Future voters get lesson in civics

- As Make Gomez, left, fills out her voter registration card, Mauryn Lard, center, spells a word for Jahaziel Serrano as he fills out his own following a Kids Voting ceremony at the Dual Immersion Academy on Monday. The children are all 10 years old and in the fifth grade.



Voting is not a justified act itself, said Tom Acker, Spanish professor at Mesa State College.

Voters must have a vision of the future they wish to realize when they cast their ballot, Acker said, and band together with others who share that dream.

Kids Voting held a civic education night Monday in partnership with the Dual Immersion Academy to educate school-aged children on the importance of voting in the political process and help adults register to vote. Teachers from the school were available to help translate the presentation into Spanish.

“We’ve never done this before,” said Martha Graf, executive director of Kids Voting Mesa County. “So we’re using it as an opportunity to say something about the importance of being involved and put a face to government.”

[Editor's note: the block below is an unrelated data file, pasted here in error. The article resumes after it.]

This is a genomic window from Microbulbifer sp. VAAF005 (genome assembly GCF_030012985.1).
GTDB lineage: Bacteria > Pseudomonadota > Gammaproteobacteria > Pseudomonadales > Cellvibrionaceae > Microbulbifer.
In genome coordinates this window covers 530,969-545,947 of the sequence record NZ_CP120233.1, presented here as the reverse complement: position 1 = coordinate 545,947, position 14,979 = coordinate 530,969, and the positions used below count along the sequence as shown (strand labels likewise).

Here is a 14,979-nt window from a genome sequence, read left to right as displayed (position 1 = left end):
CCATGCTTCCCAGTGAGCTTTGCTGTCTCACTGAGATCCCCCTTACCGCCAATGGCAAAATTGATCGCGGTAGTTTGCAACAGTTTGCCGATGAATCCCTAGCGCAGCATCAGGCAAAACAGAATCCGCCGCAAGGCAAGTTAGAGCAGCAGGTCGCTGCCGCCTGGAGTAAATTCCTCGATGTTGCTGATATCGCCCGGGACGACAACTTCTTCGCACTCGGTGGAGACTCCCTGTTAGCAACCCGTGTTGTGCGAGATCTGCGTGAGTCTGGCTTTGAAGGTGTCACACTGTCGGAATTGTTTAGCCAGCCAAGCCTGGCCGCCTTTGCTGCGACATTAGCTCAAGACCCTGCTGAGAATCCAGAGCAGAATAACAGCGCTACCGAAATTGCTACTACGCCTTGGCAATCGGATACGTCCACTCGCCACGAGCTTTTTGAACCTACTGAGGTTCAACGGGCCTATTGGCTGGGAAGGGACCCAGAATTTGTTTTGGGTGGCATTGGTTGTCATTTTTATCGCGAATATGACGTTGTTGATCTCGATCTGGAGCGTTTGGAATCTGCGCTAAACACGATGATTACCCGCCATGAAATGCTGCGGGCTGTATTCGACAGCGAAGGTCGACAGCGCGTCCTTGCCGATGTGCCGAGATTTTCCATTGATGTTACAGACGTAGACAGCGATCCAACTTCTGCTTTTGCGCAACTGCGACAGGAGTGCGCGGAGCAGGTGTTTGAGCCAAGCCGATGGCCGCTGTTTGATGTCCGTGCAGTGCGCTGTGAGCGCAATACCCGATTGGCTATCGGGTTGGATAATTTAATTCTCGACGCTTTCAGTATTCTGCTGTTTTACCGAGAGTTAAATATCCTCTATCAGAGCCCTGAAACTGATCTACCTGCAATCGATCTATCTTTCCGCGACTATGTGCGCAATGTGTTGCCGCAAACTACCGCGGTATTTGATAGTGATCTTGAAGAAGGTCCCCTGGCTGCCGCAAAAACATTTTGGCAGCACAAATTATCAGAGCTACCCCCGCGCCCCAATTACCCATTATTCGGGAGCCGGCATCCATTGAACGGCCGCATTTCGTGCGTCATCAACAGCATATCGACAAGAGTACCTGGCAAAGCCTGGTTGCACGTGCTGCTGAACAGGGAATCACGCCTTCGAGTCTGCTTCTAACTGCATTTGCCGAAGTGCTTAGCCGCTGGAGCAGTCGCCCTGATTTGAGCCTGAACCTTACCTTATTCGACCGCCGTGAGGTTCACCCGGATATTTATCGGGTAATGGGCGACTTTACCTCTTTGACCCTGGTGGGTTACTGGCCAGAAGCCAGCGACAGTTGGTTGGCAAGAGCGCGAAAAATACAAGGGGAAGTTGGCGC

Mesa County Clerk Janice Rich was on hand to help register those in attendance who would be 18 years old or older by November. Several elected officials were available to discuss the importance of voting as civic engagement, including Mesa County commissioners Craig Meis and Janet Rowland and their challengers Dan Robinson and Dickie Lewis.

The Grand Valley Combined Color Guard gave a special flag presentation that included a description of the significance of each of the 13 folds in the American flag, and Acker also discussed the importance of civic engagement.

Kids Voting is a nonprofit organization with offices across the country. The local chapter set up a mock election to walk children through registering to vote and ballot casting at the event.

Graf said the organization has experienced a significant increase in interest in the group this election than previous ones.

“If the number of teachers (who) call us is any indication, than there is much more of an interest this year,” Graf said. “There’s a lot of stuff on people’s minds.”

The charged nature of this year’s election along with the attention the presidential race has received has helped to fuel that interest as well, Graf said.

“People are talking,” she said. “We’re going to get them one step closer to the voting booth.”


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